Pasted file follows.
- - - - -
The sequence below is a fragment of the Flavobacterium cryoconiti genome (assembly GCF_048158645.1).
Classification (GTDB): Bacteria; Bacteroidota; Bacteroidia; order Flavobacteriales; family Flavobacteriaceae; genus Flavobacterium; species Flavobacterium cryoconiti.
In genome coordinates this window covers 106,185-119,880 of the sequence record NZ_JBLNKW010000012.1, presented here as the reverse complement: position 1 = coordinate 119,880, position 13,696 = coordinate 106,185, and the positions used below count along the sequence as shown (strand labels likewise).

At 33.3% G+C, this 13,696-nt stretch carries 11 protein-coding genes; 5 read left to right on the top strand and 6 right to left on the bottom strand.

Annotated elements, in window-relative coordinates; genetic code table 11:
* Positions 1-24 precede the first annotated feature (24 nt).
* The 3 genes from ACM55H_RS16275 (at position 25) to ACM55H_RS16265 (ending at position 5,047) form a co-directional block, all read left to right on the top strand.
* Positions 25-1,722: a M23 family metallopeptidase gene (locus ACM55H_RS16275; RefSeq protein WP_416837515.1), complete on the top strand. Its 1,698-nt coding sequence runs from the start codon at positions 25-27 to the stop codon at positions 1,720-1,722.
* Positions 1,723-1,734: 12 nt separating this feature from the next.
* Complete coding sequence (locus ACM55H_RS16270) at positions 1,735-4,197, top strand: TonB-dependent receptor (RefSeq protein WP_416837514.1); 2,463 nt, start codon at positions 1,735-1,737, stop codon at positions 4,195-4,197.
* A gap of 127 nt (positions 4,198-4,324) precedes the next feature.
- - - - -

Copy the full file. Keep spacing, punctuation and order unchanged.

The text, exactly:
The sequence below is a fragment of the Flavobacterium cryoconiti genome (assembly GCF_048158645.1).
Classification (GTDB): Bacteria; Bacteroidota; Bacteroidia; order Flavobacteriales; family Flavobacteriaceae; genus Flavobacterium; species Flavobacterium cryoconiti.
In genome coordinates this window covers 106,185-119,880 of the sequence record NZ_JBLNKW010000012.1, presented here as the reverse complement: position 1 = coordinate 119,880, position 13,696 = coordinate 106,185, and the positions used below count along the sequence as shown (strand labels likewise).

At 33.3% G+C, this 13,696-nt stretch carries 11 protein-coding genes; 5 read left to right on the top strand and 6 right to left on the bottom strand.

Annotated elements, in window-relative coordinates; genetic code table 11:
* Positions 1-24 precede the first annotated feature (24 nt).
* The 3 genes from ACM55H_RS16275 (at position 25) to ACM55H_RS16265 (ending at position 5,047) form a co-directional block, all read left to right on the top strand.
* Positions 25-1,722: a M23 family metallopeptidase gene (locus ACM55H_RS16275; RefSeq protein WP_416837515.1), complete on the top strand. Its 1,698-nt coding sequence runs from the start codon at positions 25-27 to the stop codon at positions 1,720-1,722.
* Positions 1,723-1,734: 12 nt separating this feature from the next.
* Complete coding sequence (locus ACM55H_RS16270) at positions 1,735-4,197, top strand: TonB-dependent receptor (RefSeq protein WP_416837514.1); 2,463 nt, start codon at positions 1,735-1,737, stop codon at positions 4,195-4,197.
* A gap of 127 nt (positions 4,198-4,324) precedes the next feature.